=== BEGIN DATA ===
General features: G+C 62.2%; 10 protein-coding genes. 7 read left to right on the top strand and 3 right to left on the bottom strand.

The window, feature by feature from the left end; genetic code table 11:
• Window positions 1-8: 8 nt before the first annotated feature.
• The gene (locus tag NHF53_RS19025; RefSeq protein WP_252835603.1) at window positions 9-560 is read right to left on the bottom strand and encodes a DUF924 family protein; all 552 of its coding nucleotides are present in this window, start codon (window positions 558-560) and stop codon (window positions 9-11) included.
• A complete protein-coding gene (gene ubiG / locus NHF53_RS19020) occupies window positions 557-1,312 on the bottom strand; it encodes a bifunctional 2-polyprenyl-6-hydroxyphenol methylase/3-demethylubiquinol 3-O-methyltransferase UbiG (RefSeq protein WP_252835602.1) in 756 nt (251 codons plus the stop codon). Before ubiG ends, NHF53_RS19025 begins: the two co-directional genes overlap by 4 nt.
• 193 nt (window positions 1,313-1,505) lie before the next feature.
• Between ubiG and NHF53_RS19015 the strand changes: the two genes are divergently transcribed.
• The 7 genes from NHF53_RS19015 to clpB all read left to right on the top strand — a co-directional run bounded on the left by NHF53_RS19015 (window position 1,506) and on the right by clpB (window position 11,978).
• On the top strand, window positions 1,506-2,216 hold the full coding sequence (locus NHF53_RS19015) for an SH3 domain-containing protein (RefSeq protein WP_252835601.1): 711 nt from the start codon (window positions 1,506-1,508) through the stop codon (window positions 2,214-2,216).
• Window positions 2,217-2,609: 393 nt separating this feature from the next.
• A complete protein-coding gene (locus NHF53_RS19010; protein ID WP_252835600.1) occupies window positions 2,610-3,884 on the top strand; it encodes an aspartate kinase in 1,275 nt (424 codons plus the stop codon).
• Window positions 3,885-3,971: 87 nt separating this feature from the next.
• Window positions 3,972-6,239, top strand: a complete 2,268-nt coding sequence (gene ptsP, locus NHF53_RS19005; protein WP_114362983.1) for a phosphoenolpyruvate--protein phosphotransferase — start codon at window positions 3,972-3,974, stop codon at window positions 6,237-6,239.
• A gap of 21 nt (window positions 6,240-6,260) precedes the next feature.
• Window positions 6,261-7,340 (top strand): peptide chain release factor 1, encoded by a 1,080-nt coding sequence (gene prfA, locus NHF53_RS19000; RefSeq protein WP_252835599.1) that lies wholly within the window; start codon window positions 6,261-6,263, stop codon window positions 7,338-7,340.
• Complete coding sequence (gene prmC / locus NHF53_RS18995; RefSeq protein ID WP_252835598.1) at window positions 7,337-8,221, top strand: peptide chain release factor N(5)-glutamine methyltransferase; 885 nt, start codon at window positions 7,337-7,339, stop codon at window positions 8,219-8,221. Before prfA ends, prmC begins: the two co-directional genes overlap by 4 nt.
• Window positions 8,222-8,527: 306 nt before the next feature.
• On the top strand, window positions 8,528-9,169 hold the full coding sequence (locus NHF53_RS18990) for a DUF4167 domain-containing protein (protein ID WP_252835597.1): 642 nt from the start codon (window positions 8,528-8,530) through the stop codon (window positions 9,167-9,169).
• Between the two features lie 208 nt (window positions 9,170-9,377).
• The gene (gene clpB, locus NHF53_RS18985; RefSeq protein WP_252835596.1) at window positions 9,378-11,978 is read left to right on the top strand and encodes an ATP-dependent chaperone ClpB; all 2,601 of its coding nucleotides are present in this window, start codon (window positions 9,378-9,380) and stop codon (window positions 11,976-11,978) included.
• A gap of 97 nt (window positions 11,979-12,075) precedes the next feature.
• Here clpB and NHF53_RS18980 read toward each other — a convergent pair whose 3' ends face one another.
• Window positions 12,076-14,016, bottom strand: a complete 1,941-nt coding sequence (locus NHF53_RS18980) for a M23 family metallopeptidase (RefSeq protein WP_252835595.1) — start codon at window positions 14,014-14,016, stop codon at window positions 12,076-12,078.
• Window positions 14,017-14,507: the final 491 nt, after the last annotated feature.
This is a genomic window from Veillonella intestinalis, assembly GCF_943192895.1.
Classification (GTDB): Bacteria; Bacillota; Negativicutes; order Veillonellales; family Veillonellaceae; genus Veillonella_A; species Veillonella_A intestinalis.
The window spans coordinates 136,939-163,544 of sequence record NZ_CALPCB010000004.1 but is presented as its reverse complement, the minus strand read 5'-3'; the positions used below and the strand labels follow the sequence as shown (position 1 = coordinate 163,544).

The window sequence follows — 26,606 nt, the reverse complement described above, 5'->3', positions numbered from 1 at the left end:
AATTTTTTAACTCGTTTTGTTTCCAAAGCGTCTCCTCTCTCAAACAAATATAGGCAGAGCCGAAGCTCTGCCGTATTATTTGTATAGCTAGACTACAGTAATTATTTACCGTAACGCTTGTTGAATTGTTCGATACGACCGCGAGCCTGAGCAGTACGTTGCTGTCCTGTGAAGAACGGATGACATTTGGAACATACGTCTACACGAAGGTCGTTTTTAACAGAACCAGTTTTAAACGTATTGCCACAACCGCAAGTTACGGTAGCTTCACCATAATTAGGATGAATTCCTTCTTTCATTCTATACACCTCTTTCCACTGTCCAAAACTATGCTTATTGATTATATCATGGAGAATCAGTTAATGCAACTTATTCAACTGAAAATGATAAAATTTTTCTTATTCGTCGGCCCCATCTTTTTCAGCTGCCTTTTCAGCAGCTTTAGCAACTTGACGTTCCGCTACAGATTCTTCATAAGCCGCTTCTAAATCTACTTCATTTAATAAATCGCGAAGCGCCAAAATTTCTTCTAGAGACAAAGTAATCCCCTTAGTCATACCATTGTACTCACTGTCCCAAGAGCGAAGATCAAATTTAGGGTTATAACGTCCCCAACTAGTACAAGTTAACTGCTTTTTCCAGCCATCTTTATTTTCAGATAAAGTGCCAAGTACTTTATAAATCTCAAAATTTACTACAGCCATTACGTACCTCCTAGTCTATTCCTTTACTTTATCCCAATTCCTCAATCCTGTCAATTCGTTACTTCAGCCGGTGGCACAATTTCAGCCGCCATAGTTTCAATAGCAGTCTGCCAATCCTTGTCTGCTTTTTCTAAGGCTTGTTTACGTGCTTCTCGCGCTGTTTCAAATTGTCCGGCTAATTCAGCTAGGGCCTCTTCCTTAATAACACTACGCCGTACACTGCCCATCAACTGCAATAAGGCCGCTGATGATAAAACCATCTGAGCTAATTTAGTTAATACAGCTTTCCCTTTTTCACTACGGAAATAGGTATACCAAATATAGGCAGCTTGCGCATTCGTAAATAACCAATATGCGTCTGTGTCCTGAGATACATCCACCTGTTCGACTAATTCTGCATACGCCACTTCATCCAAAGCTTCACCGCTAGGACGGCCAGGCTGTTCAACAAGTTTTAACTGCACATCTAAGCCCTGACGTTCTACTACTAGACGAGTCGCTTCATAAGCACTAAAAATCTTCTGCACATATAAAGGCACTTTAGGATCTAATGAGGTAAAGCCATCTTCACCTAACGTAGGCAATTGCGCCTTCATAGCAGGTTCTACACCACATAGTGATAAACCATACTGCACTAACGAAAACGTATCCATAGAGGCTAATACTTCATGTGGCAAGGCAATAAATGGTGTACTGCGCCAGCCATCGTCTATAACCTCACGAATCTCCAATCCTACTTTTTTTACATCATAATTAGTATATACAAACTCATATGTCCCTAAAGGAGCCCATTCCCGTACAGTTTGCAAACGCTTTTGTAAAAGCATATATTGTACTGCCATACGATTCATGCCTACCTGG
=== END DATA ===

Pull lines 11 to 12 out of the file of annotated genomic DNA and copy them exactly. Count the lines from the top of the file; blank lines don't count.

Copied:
• A complete protein-coding gene (locus NHF53_RS19010; protein ID WP_252835600.1) occupies window positions 2,610-3,884 on the top strand; it encodes an aspartate kinase in 1,275 nt (424 codons plus the stop codon).
• Window positions 3,885-3,971: 87 nt separating this feature from the next.